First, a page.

Location: Waterval Boven,
|| Grid Reference:
25° 37' 54.12" S 30° 45’ 36.09" E.
suggested to be the oldest man-made site on earth by
Michael Tellinger and Johan Heine.
There are two distinct sets of remains in
question: The 'Bantu Kraals'... and
Tellinger claims that
both the ruins and 'calendar' stones were inspired by the
Sumerian Anunaki, and that they date from 260,000 years ago. He has
also suggested that these are the remains of Enki's lost mythological Sumerian city of Abzu (Hell), where he
believes the first humans were used as slaves to mine for gold.
He also states that Great Zimbabwe was Enki's 'Headquarters',
simultaneously dating it to c. 260,000 years old.
When historians first stumbled upon these
structures they assumed that they were cattle kraal left
behind by the Bantu people as they moved south and settled the
land from around the 13th century. This idea today seems
unlikely as a definitive answer, as there are several thousand
similar ruins spread over tens of thousands of miles. The design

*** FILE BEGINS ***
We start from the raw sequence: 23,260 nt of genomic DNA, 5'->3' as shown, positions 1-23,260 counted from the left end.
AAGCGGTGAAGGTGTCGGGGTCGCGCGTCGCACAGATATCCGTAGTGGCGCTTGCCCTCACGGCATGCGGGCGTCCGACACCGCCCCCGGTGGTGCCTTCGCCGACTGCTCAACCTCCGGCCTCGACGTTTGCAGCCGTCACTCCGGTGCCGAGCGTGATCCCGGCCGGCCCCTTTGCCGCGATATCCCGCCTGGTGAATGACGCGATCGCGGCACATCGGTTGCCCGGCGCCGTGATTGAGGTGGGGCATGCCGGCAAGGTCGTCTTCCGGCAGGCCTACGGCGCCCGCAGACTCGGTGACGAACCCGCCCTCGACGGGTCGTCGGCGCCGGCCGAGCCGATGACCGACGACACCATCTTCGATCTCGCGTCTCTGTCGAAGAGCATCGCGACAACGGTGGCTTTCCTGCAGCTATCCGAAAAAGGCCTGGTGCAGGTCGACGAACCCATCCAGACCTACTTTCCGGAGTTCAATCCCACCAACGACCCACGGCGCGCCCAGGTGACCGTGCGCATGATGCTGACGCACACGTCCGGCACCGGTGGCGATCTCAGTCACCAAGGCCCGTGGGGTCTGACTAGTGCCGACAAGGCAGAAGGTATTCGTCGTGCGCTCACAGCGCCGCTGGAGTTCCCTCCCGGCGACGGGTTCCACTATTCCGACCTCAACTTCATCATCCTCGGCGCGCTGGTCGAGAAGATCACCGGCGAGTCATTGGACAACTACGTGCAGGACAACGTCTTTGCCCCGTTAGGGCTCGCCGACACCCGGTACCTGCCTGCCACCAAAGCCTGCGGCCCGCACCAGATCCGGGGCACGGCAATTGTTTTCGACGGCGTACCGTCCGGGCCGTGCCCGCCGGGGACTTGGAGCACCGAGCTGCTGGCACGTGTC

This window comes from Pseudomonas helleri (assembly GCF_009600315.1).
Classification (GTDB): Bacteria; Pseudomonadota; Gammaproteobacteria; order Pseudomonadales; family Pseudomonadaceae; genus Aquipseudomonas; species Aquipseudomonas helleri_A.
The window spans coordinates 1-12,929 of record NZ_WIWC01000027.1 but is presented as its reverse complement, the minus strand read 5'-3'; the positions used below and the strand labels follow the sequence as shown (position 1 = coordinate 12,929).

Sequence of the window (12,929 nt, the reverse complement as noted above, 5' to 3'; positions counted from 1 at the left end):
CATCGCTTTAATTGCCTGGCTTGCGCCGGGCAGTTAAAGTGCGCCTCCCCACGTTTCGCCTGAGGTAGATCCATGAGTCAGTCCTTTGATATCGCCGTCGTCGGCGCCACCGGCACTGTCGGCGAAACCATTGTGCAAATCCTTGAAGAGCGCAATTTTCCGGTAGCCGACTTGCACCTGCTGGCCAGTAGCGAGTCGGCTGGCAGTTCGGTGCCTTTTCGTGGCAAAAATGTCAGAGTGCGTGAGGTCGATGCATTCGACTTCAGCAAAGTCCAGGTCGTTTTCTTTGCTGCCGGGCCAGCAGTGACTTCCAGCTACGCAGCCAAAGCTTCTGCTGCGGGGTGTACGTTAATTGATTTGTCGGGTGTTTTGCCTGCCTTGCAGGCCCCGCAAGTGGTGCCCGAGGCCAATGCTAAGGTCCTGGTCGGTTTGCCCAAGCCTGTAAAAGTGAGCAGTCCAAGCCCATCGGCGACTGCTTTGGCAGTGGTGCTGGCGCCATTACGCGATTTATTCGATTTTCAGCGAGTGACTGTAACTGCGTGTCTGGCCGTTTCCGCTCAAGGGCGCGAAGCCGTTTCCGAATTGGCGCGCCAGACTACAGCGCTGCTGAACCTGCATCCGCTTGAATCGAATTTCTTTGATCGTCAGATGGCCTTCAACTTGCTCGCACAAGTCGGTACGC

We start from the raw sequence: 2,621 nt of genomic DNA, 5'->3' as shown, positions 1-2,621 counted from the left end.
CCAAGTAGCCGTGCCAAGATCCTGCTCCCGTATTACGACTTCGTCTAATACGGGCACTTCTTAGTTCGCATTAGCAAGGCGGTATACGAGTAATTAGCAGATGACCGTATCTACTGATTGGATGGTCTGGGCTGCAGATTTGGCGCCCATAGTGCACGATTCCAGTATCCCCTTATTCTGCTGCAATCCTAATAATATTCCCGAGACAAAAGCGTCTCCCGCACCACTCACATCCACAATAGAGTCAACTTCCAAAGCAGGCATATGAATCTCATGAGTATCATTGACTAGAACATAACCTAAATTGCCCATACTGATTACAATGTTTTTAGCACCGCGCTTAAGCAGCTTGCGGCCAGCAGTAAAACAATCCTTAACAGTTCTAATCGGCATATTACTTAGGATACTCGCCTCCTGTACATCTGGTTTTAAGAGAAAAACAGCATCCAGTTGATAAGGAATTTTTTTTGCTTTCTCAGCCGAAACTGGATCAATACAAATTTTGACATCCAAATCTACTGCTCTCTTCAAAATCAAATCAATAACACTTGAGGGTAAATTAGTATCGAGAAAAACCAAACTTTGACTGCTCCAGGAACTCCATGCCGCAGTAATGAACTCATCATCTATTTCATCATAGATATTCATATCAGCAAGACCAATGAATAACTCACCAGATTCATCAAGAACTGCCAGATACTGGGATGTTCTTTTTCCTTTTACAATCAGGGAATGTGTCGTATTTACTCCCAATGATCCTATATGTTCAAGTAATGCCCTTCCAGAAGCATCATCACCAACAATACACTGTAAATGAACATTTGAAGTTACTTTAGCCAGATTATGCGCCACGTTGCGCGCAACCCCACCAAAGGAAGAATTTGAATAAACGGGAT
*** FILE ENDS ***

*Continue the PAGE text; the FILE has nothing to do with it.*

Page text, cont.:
of the structures is unlike any other Bantu cattle-kraal
designs, which are usually made of thorny shrubs, with a single
entrance/exit for the cattle. The complexity, design and high
number, offer the possibility that these are the remains of a
lost 'cultural activity' hitherto unaccounted for in the region.
Tellinger said of
the ruins: 'Our research has shown that the ancient ruins of
South Africa and Zimbabwe go back to around 260,000 years the very
first appearance of humans on Earth'.
This is an unsubstantiated statement,
with no evidence to support it. Without more accurate evidence
however, we are left with the suggestion that the remains are from
the 13th century. However, as we can see from the photo above, there
is little, if any similarity to the Bantu kraal (below). The first estimates of the number of
stone ruins was made in 1891 by Theodore
Bent who had a real fascination with the
stone ruins. He was also the first person to
document his excavations of Great
Zimbabwe at the time and estimated that
there were about 4,000 stone ruins in
this part of the world. This estimate
has now been raised to around 20,000 ruins.
Bantu Village Showing type of housing,
layout and design.
Source: A. M.
Duggan-Cronin, The Bantu Tribes of South
Africa: Reproductions of Photographic
Studies (Cambridge, U.K.: Deighton,
Bell, 1935), vol. 4, Henri P. Junod, The
Vathonga (The Thonga-Shangaan People),
As we can
see, many of the stone ruins appear to have
been repeatedly built over.
Left: 'Kraal' with
adjacent 'roadway', Right: Unusual 'Kraal'
Archaeology of the Region:
such glimpses into history, as well as
well-made iron and stone artefacts that were
collected, little is known about the